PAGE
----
What Is an Exponential Moving Average (EMA)?
An exponential moving average (EMA) is a type of moving average (MA) that places a greater weight and significance on the most recent data points. The exponential moving average is also referred to as the exponentially weighted moving average. An exponentially weighted moving average reacts more significantly to recent price changes than a simple moving average (SMA), which applies an equal weight to all observations in the period.
- The EMA is a moving average that places a greater weight and significance on the most recent data points.
- Like all moving averages, this technical indicator is used to produce buy and sell signals based on crossovers and divergences from the historical average.
- Traders often use several different EMA lengths, such as 10-day, 50-day, and 200-day moving averages.
The Formula for EMA Is
While there are many possible choices for the smoothing factor, the most common choice is:
- Smoothing = 2
That gives the most recent observation more weight. If the smoothing factor is increased, more recent observations have more influence on the EMA.
Calculating the EMA
Calculating the EMA requires one more observation than the SMA. Suppose that you want to use 20 days as the number of observations for the EMA. Then, you must wait until the 20th day to obtain the SMA. On the 21st day, you can then use the SMA from the previous day as the first EMA for yesterday.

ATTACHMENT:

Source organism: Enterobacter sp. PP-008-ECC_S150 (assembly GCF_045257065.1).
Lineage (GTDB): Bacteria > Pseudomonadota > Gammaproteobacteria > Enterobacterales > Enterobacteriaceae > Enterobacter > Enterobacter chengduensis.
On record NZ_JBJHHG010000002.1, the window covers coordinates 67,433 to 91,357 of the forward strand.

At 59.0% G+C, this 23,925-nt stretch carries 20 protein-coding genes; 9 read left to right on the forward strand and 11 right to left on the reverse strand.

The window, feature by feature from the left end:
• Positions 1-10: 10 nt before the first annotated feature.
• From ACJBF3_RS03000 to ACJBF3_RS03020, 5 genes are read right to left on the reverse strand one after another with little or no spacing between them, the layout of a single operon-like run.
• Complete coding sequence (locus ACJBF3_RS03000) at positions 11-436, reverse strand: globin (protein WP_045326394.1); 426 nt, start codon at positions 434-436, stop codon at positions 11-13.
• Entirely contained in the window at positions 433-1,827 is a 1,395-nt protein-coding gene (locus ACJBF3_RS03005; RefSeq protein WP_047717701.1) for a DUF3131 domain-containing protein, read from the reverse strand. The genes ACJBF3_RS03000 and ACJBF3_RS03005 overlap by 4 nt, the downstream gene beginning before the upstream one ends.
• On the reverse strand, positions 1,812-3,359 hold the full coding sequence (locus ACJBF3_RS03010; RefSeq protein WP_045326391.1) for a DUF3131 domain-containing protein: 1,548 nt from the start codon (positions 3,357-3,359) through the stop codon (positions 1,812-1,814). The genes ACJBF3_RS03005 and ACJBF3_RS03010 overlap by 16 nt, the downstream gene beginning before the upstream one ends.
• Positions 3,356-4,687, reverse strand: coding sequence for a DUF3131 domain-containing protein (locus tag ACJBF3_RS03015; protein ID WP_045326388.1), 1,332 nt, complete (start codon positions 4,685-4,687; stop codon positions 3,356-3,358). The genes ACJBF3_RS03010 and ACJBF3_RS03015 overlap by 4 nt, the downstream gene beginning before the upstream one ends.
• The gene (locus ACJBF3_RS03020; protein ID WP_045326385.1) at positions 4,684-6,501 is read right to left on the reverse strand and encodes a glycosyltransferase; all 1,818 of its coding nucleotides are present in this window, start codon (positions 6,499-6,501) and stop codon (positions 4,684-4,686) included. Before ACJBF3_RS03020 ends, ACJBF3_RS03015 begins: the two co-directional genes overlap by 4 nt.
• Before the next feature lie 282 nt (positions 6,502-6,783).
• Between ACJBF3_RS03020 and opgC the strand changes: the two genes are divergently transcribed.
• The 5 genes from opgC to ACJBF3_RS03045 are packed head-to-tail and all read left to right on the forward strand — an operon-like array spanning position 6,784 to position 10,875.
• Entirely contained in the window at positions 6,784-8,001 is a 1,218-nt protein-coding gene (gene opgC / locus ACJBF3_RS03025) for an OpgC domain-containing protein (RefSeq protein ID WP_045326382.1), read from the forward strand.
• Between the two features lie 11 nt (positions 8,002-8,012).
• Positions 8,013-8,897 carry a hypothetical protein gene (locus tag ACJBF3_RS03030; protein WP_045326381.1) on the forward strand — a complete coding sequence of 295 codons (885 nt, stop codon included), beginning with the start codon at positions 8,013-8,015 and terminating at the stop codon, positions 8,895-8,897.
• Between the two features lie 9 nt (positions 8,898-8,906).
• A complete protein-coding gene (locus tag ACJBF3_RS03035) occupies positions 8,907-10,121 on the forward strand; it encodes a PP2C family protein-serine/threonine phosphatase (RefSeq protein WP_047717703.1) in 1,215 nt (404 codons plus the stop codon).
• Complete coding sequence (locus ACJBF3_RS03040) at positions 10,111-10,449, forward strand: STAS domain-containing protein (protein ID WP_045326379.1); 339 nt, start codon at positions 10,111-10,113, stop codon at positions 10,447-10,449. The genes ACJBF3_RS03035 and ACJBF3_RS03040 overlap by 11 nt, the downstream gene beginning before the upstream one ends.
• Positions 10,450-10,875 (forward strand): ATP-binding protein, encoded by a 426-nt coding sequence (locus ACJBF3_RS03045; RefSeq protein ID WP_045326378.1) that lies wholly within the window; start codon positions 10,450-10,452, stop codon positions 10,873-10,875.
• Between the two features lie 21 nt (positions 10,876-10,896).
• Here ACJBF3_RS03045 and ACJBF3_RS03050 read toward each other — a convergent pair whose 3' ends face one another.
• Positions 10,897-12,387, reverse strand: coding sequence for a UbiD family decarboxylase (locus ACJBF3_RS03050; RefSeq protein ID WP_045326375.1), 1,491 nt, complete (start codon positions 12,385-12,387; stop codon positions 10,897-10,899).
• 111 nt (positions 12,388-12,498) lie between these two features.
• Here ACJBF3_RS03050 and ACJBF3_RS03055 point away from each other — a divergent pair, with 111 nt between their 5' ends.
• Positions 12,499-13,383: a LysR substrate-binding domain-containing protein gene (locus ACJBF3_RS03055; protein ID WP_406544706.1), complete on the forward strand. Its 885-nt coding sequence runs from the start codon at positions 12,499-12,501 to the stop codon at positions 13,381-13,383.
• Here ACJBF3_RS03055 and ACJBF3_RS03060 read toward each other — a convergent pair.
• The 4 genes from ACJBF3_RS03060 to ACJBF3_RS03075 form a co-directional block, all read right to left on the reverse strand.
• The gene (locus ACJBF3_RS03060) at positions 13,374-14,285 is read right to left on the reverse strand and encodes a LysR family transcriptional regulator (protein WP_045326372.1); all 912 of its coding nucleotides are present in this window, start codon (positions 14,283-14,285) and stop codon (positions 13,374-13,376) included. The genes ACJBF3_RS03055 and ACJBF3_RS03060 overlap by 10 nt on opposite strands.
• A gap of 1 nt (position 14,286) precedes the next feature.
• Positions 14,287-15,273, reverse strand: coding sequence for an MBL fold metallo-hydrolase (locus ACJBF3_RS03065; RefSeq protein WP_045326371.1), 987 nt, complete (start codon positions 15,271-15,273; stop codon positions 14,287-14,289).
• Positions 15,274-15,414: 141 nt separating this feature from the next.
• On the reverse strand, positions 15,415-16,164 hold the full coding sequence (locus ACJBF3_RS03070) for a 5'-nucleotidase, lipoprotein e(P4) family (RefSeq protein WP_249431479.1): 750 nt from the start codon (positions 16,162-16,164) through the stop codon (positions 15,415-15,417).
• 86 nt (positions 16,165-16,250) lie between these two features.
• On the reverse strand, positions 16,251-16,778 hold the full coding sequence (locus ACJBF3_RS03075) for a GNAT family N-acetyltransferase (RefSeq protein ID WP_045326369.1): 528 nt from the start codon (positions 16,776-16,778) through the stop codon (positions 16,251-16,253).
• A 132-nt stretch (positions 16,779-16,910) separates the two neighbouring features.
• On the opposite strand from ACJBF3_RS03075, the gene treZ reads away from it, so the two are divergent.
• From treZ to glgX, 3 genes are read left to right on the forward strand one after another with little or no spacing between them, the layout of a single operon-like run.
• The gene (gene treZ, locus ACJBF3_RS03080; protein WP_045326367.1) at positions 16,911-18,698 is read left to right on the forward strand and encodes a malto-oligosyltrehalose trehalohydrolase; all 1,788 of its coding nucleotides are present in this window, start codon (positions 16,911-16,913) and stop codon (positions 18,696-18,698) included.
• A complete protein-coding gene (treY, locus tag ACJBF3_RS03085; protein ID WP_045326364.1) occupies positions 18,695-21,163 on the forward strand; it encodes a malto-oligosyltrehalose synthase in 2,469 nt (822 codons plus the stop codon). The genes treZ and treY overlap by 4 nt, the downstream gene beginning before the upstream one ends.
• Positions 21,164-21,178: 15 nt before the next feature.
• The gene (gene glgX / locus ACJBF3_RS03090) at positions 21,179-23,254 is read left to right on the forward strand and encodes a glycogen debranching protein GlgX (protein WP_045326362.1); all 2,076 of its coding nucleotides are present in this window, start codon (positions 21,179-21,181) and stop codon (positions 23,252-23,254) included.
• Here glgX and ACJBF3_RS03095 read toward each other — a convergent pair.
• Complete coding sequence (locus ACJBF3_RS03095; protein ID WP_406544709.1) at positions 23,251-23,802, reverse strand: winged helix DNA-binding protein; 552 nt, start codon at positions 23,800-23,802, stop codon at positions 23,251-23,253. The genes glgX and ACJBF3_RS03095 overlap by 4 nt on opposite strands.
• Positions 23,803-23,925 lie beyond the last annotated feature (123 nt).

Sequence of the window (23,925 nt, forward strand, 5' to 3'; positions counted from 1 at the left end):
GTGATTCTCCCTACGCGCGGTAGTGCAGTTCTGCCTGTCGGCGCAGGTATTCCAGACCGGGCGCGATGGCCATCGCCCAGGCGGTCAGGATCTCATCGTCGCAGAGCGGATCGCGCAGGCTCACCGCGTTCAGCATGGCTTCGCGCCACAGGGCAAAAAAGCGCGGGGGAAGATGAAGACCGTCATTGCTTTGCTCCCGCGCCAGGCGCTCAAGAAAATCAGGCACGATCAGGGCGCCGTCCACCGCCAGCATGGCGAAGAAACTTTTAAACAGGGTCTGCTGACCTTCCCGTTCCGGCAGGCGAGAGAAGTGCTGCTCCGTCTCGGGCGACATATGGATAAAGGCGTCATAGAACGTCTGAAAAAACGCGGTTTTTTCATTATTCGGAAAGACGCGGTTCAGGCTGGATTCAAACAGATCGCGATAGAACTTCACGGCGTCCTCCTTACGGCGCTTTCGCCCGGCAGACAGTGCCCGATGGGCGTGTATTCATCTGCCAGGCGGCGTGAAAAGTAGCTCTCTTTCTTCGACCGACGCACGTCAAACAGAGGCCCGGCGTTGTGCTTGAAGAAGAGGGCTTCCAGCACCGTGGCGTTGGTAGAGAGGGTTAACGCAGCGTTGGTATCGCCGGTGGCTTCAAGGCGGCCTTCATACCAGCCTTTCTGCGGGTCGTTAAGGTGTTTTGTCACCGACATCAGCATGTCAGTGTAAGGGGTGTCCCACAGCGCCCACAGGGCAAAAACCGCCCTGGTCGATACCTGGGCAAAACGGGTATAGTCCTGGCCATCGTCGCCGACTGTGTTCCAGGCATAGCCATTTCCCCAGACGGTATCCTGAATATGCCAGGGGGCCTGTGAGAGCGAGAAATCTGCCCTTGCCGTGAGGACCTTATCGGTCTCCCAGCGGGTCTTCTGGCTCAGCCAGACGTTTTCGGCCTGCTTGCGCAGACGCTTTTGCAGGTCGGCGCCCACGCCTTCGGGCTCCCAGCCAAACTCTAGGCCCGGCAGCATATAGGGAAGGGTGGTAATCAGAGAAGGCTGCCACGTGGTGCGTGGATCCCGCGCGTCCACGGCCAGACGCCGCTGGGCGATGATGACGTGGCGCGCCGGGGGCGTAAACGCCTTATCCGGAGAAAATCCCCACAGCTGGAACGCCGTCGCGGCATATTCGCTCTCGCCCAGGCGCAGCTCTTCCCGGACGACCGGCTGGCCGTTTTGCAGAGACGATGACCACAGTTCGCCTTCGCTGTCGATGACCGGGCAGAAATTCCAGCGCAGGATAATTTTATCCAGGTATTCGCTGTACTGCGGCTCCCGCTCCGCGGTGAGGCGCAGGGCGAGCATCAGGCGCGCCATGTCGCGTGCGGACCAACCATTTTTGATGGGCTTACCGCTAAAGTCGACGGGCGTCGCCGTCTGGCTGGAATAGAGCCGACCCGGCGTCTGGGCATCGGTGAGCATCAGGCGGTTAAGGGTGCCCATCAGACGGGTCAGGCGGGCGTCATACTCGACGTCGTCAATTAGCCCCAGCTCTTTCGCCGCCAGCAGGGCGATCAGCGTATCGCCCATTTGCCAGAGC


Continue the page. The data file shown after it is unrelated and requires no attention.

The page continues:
The calculation for the SMA is straightforward. It is simply the sum of the stock's closing prices during a time period, divided by the number of observations for that period. For example, a 20-day SMA is just the sum of the closing prices for the past 20 trading days, divided by 20.
Next, you must calculate the multiplier for smoothing (weighting) the EMA, which typically follows the formula: [2 ÷ (number of observations + 1)]. For a 20-day moving average, the multiplier would be [2/(20+1)]= 0.0952.
Finally, the following formula is used to calculate the current EMA:
- EMA = Closing price x multiplier + EMA (previous day) x (1-multiplier)
The EMA gives a higher weight to recent prices, while the SMA assigns equal weight to all values. The weighting given to the most recent price is greater for a shorter-period EMA than for a longer-period EMA. For example, an 18.18% multiplier is applied to the most recent price data for a 10-period EMA, while the weight is only 9.52% for a 20-period EMA.
There are also slight variations of the EMA arrived at by using the open, high, low, or median price instead of using the closing price.
What Does the Exponential Moving Average Tell You?
The 12- and 26-day exponential moving averages (EMAs) are often the most quoted and analyzed short-term averages. The 12- and 26-day are used to create indicators like the moving average convergence divergence (MACD) and the percentage price oscillator (PPO). In general, the 50- and 200-day EMAs are used as indicators for long-term trends. When a stock price crosses its 200-day moving average, it is a technical signal that a reversal has occurred.